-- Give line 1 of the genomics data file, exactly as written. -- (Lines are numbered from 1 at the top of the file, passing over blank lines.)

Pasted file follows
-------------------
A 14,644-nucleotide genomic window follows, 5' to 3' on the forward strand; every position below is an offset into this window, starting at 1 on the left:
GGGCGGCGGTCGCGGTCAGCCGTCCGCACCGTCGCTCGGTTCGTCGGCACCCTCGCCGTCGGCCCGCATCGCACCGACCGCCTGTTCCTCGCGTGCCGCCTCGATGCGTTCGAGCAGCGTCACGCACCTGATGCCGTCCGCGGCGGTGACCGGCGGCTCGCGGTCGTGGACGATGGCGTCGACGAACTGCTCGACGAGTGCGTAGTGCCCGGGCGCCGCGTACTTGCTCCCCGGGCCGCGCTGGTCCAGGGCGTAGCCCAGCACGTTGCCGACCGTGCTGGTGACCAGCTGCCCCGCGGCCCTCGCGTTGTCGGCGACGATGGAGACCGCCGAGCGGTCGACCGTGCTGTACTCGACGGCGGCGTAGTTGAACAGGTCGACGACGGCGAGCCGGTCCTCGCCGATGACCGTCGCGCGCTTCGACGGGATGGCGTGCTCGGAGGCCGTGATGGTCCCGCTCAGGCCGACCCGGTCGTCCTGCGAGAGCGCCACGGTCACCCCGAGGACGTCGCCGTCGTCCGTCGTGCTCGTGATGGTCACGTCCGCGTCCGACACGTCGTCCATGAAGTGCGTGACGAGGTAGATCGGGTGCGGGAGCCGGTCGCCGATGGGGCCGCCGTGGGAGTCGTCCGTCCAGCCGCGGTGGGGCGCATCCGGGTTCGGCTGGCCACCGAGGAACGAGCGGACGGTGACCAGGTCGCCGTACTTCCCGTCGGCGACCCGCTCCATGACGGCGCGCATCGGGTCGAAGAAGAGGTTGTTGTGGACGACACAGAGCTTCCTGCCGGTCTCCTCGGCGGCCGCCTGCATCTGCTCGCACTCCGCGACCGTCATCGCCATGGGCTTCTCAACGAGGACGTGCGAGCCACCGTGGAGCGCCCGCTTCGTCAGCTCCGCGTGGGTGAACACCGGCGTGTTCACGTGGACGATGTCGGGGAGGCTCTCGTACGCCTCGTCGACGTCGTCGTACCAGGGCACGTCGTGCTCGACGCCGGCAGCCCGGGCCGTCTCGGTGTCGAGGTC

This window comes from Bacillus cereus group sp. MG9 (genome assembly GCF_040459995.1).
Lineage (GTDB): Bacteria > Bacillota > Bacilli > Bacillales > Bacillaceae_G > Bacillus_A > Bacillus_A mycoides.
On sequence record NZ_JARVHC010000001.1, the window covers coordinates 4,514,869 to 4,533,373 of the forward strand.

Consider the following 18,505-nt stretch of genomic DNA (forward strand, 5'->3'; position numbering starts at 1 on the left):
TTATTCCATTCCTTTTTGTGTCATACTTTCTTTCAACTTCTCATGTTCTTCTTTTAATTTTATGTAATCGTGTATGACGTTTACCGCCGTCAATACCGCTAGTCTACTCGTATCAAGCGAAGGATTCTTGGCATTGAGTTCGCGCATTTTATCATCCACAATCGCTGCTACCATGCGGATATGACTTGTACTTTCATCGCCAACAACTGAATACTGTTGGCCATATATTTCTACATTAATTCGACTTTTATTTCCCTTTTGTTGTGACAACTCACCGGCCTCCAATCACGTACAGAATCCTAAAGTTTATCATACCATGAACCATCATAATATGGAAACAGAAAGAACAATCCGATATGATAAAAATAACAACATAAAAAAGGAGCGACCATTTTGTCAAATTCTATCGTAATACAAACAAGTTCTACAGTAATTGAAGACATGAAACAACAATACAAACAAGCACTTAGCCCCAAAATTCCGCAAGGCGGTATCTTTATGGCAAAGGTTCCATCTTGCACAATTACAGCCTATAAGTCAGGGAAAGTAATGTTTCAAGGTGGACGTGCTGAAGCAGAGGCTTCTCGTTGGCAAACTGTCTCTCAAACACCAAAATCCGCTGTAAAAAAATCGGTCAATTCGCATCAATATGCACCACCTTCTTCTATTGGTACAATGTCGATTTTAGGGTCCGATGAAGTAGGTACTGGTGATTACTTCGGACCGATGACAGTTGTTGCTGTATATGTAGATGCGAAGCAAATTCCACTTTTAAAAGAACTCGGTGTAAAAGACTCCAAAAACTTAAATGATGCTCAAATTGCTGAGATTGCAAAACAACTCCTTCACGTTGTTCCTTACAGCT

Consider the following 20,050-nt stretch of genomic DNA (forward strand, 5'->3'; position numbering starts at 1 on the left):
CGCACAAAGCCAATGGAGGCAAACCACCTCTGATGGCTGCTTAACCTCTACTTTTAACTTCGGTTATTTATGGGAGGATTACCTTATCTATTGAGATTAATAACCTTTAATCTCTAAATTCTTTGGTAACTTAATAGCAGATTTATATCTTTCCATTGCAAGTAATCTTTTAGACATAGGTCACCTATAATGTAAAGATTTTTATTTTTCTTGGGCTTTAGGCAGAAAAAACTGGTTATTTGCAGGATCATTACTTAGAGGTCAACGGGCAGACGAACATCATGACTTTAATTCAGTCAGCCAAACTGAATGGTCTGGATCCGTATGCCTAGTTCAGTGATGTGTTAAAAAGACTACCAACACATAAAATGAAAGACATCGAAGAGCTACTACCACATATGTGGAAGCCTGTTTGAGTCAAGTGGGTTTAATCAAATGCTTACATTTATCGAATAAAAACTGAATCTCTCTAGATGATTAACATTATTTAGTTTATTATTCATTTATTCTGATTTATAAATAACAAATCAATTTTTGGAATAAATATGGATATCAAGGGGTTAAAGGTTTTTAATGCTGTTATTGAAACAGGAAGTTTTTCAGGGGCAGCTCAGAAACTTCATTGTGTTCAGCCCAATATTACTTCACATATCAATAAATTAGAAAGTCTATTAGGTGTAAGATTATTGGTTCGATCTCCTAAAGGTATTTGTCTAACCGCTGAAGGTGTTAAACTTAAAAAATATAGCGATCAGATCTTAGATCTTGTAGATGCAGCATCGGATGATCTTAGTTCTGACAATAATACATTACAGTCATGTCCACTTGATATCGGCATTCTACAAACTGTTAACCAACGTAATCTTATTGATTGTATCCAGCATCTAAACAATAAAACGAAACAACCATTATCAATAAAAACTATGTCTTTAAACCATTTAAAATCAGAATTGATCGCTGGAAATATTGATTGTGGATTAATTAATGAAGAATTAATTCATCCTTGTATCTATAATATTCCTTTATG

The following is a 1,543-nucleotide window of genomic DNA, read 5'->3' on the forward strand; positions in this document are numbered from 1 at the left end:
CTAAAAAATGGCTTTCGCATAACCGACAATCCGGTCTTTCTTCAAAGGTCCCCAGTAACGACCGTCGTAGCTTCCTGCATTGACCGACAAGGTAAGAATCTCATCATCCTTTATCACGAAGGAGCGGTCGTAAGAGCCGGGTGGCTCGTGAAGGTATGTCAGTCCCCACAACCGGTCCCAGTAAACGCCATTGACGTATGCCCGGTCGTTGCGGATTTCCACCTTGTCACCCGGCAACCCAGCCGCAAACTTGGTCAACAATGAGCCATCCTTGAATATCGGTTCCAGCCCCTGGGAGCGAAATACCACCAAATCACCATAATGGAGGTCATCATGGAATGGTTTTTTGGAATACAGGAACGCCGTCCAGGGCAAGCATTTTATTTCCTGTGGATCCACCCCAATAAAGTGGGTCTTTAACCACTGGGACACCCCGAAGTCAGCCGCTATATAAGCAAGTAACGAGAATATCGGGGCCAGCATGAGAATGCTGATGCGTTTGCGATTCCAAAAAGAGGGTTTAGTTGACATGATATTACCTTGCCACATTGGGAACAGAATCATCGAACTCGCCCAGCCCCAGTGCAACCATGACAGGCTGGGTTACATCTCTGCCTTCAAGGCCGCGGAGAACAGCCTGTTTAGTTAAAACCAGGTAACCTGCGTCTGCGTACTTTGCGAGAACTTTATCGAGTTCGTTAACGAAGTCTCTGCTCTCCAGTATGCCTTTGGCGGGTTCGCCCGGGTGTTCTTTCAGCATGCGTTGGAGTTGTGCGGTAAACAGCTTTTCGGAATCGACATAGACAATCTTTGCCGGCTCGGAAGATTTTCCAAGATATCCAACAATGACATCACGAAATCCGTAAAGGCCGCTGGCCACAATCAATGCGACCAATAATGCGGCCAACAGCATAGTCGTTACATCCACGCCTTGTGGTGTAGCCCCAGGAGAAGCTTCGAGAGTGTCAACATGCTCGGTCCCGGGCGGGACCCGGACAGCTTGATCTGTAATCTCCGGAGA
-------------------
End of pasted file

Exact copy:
A 14,644-nucleotide genomic window follows, 5' to 3' on the forward strand; every position below is an offset into this window, starting at 1 on the left: